Implications of this constraint

The echo cannot move through the space of a hostile creature (unless it's much bigger or smaller)

Creatures, which occupy space,

can move through a Hostile creature’s space only if the creature is at least two sizes larger or smaller than [they are]

Since the echo occupies space, it follows that this restriction is applied to the echo's movement

The echo can move through a non-hostile creature's space (or the space of a much bigger or smaller hostile creature)

This is where it starts to get a little messy. The rules for players state that

another creature’s space is Difficult Terrain for you

Difficult terrain means double movement cost. The echo does not have a speed and does not use speed to move, so 'difficult terrain' is meaningless. Because:

  • Space-occupiers can enter the space of another creature
  • The echo is has no speed and is thus unaffected by difficult terrain

The echo simply moves through the spaces of passable creatures without penalty

The echo cannot end its movement in another creature's space

This is where it really starts to break down. The echo does not expend movement, and so cannot 'end its movement' anywhere. I would argue here for what I think is the most intuitive ruling: The Echo Knight cannot stop moving their echo in the space of another creature, and is only permitted to move the echo through another creature's space.

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    \$\begingroup\$ If the Echo is ethereal, how can it "occupies its space"? \$\endgroup\$ – Imaginary Apr 14 at 15:40
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    \$\begingroup\$ It is worth mentioning that the echo can only be manifested in "an unoccupied space" and that "it occupies its space". You should probably address how these do or do not affect what you've written \$\endgroup\$ – Medix2 Apr 14 at 15:41
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    \$\begingroup\$ Ah I missed that - looks like an important ingredient for this adjudcation \$\endgroup\$ – Lovell Apr 14 at 15:42
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    \$\begingroup\$ @Imaginary it simply does because the rules say so. But that doesn't seem to be important for the ruling. The "ethereal object" claim is kind of strong, but you can replace it with "a magical, translucent, gray image." \$\endgroup\$ – Akixkisu Apr 14 at 15:44
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    \$\begingroup\$ I've literally changed my mind and edited my 'yes' answer to a 'no'. That way I can get upvotes from everyone! \$\endgroup\$ – Lovell Apr 14 at 15:58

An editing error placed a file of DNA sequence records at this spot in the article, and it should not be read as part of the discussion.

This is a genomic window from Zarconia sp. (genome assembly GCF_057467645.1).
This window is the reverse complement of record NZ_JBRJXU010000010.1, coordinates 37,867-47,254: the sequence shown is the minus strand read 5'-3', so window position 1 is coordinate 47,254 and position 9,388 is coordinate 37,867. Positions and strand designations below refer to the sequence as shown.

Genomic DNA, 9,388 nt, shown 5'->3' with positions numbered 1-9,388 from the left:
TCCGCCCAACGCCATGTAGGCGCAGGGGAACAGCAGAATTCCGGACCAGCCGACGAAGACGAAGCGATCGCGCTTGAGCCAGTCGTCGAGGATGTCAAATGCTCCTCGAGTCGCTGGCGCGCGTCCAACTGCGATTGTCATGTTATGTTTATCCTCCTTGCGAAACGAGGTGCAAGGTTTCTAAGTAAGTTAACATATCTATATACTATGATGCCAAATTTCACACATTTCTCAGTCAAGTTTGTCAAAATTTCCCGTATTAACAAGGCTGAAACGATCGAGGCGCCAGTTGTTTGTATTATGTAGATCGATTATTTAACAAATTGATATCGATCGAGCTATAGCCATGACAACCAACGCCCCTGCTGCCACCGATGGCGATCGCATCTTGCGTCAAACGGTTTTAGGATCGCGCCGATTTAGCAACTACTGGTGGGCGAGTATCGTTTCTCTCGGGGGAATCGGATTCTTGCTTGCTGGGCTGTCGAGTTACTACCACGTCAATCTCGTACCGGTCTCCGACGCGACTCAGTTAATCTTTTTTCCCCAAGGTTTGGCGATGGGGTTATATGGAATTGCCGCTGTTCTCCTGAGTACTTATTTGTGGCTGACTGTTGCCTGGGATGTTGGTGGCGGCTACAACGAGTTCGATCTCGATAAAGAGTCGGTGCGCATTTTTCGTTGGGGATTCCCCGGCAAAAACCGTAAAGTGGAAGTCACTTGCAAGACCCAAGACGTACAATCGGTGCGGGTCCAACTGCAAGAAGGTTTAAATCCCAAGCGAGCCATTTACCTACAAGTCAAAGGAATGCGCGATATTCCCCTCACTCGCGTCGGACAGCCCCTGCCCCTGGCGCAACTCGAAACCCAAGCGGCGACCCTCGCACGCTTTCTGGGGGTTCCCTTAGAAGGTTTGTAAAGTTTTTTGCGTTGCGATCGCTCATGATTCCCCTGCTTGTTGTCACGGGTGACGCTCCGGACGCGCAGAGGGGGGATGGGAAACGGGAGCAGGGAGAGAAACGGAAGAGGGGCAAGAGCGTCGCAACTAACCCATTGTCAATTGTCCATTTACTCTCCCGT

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It is unclear, so the table needs to decide

Unfortunately, this mechanic of the Echo Knight is incredibly unclear as to how to adjudicate these things for moving it. I have reviewed other potential similar mechanic like spiritual weapon or telekinesis, but none of those have the same properties of the Echo Knight.

Which leaves us with a giant shrug as to what to do. In these cases, it comes down to the player talking to the DM about what they feel is fair, reasonable, and fun. There is no 'wrong' answer here, but you should think about the potential consequences for each decision.

Looking at how this might affect gameplay of movement, positioning, and battlefield control, it's important to think about the edge cases - but you're not going to cover them all. And that's okay! When they come up, discuss together and be reasonable. If the DM provides an unhappy result, table the argument until after the game and discuss why you didn't like it and what you think a good compromise could be.

Prepare in advance

Given the lack of clarity about this subclass in general, if a player is considering choosing it then they should discuss these issues with the DM prior to playing. Making sure everyone understands the gray areas, what ambiguities need to be agreed on, and that judgments may come up that require an immediate ruling will go a long way to to mitigating any unhappiness and setting the expectation that this subclass is a little loosey goosey.

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  • \$\begingroup\$ A fun aspect of images is that they are a mental state perception, but they perceive "you," a creature. \$\endgroup\$ – Akixkisu Apr 15 at 12:48